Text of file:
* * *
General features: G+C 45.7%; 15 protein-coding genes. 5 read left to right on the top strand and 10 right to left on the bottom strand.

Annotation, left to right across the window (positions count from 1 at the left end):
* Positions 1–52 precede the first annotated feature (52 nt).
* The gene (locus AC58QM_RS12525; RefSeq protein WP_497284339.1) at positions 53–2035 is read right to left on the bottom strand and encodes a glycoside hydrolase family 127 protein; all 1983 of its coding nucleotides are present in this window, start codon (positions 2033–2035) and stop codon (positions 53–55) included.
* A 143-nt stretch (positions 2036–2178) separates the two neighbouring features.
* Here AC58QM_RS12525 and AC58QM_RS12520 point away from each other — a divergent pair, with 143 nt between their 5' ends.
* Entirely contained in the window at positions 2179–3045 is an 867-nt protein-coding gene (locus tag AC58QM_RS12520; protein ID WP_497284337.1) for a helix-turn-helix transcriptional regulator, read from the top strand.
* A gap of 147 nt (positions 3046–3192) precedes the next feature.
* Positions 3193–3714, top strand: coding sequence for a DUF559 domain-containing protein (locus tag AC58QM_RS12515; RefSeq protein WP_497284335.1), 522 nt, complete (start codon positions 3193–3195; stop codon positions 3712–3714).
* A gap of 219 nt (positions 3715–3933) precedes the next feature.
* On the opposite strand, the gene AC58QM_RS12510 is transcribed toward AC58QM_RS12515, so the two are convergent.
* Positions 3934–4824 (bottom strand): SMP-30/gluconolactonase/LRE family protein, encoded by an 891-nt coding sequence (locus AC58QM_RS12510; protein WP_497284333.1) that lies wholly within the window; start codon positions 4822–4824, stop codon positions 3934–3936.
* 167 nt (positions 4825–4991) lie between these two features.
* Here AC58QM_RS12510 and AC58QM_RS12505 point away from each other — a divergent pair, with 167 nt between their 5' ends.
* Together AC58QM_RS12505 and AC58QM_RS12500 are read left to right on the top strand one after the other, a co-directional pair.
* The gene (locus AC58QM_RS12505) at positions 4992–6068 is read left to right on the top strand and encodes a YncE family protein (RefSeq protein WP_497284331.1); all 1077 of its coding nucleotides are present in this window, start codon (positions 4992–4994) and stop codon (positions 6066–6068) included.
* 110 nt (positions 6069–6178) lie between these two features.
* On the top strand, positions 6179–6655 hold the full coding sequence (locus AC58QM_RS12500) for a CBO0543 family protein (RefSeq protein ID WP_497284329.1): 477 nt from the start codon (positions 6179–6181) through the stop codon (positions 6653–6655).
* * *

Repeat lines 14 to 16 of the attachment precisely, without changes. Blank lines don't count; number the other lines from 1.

* Here AC58QM_RS12510 and AC58QM_RS12505 point away from each other — a divergent pair, with 167 nt between their 5' ends.
* Together AC58QM_RS12505 and AC58QM_RS12500 are read left to right on the top strand one after the other, a co-directional pair.
* The gene (locus AC58QM_RS12505) at positions 4992–6068 is read left to right on the top strand and encodes a YncE family protein (RefSeq protein WP_497284331.1); all 1077 of its coding nucleotides are present in this window, start codon (positions 4992–4994) and stop codon (positions 6066–6068) included.